Twelve people are reported to have been killed after gunmen opened fire at the publication’s Paris office. Agence France Presse reported that among the victims were the editor, Stephane Charbonnier, and three cartoonists - Jean Cabut, Bernard Verlhac and Georges Wolinski.
There were also media reports that the gunmen shouted "Allahu Akbar" at the scene of the massacre.
The left-leaning Charlie Hebdo has caused controversy for mocking Islam and in 2007 it reprinted cartoons of the Prophet Mohammad, first published in a Danish newspaper.
World leaders condemned the attack, with David Cameron calling it "sickening" while German Chancellor Angela Merkel labelled the incident "abominable".
Speaking at the scene, French President Francois Hollande called the incident a "terrorist attack of the most extreme barbarity".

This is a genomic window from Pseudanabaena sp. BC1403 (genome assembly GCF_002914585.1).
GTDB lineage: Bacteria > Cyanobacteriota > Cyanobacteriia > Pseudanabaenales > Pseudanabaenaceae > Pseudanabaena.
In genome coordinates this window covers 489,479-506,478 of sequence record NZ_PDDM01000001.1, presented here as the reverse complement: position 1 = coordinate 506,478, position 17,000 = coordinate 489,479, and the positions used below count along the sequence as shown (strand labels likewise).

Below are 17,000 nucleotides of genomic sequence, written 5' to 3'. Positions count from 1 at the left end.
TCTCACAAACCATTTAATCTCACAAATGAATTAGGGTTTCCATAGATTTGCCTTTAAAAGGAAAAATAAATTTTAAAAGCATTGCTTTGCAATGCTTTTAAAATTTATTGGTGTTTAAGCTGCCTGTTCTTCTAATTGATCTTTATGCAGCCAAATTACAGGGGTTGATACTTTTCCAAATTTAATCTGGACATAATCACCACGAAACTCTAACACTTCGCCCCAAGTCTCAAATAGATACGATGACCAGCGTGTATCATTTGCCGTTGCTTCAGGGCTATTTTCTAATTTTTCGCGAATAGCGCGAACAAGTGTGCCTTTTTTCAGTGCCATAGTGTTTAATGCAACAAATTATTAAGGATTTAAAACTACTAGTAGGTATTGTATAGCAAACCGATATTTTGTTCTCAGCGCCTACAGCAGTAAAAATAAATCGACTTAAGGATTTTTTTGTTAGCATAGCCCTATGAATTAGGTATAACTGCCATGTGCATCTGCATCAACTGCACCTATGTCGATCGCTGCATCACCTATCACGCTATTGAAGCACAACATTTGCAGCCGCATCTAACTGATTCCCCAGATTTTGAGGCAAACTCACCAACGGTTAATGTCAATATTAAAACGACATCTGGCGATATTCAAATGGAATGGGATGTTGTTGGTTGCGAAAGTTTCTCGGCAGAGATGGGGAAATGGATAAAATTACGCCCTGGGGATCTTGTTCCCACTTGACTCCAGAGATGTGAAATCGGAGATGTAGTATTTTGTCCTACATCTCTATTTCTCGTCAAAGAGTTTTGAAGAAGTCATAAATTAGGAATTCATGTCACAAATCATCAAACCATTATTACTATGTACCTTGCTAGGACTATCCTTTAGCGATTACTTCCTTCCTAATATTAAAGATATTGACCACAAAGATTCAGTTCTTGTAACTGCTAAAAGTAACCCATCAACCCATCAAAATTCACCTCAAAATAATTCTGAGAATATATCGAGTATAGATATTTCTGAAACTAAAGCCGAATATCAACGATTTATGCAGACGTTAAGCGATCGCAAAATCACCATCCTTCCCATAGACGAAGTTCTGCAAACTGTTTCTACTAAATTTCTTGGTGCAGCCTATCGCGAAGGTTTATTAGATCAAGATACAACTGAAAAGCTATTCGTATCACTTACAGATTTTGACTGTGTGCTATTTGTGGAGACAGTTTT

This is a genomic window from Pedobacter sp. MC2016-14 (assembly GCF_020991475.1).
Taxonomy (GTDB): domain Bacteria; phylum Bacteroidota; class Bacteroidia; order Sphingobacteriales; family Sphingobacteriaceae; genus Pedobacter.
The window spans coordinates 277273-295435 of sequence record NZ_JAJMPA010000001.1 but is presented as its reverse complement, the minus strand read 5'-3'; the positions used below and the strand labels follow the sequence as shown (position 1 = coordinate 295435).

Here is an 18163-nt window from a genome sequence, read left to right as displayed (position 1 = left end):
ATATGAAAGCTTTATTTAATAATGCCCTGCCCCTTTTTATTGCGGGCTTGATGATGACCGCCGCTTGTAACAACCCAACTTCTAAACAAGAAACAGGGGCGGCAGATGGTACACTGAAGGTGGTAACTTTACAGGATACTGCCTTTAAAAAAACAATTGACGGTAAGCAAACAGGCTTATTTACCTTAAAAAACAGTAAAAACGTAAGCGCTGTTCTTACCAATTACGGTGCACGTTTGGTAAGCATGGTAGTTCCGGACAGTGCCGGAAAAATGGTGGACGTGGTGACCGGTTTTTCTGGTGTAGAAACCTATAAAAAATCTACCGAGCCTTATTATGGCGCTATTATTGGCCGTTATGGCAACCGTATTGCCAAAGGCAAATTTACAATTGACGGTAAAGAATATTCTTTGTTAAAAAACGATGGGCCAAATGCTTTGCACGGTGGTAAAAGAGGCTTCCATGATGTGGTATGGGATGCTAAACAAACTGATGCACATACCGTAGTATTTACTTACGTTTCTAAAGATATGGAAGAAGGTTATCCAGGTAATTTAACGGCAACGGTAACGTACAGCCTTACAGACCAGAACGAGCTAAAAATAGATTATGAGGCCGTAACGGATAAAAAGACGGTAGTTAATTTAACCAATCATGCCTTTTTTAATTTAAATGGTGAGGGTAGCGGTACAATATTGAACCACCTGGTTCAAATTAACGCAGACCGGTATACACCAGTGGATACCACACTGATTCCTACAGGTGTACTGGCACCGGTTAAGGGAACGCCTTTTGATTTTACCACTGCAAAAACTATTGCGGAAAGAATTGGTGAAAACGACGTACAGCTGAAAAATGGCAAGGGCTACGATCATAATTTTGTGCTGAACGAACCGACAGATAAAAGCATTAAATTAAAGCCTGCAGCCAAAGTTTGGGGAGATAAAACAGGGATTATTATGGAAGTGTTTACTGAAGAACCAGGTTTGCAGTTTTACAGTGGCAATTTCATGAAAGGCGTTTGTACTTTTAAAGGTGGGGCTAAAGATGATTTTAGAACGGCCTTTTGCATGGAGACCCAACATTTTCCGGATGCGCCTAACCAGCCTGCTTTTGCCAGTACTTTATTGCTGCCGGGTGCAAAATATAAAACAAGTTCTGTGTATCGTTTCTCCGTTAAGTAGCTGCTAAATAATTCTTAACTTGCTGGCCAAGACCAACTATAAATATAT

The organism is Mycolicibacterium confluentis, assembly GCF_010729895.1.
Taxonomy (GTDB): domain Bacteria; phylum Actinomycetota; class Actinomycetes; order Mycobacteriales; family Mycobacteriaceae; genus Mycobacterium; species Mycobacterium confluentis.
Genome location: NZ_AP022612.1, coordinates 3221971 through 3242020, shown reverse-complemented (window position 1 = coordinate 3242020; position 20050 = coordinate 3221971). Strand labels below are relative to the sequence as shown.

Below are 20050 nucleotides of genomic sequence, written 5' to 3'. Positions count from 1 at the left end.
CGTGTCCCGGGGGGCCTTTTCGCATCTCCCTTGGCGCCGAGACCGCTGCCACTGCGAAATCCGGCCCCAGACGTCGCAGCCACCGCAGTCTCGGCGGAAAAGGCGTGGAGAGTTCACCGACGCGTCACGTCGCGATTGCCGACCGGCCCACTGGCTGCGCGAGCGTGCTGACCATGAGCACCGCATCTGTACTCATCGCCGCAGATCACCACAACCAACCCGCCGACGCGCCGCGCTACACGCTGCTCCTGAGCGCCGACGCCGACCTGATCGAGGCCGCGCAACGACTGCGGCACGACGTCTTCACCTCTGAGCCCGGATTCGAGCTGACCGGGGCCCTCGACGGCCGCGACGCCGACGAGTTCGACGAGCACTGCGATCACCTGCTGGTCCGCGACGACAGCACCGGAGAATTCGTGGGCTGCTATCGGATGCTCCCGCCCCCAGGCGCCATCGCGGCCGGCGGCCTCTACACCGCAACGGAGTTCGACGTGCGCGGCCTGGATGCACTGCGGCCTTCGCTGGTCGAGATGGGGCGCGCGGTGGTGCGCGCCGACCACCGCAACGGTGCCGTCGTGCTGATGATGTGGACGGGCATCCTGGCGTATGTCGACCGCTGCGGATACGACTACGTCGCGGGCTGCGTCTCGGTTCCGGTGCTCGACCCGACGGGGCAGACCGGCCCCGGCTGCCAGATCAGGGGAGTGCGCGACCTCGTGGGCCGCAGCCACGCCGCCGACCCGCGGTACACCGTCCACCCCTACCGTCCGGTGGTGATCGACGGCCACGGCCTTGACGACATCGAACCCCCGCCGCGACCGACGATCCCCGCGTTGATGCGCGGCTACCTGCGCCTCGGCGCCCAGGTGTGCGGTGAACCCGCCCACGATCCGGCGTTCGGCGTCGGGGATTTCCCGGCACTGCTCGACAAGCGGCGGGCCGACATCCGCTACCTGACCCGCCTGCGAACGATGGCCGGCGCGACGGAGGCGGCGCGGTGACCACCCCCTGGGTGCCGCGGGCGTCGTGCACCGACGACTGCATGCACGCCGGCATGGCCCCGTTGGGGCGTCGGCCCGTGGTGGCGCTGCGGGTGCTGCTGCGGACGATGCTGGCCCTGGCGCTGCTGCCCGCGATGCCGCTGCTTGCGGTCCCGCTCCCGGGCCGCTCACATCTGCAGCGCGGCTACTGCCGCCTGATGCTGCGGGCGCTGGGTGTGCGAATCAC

White House spokesman Josh Earnest told CNN: "It's not just an attack on the people of France, it's an attack on some of the basic values we hold dear in this country - freedom of speech, freedom of expression and a free press."
In a statement issued this afternoon, NUJ general secretary Michelle Stanistreet said: "The assassination of journalists at Charlie Hebdo, cynically targeted on press day to maximise casualties, is an attempt to assassinate the free press.
"Our hearts go out to the families of the 10 journalists and police officers killed in this despicable raid. The newspaper had already been the subject of attacks by people who want to suppress democracy and freedom of speech. These journalists have now paid with their lives; the perpetrators must swiftly be brought to justice.
"Supporters of free speech and civil liberties must stand together with governments to condemn this act and defend the right of all journalists to do their job without fear of threats, intimidation and brutal murder."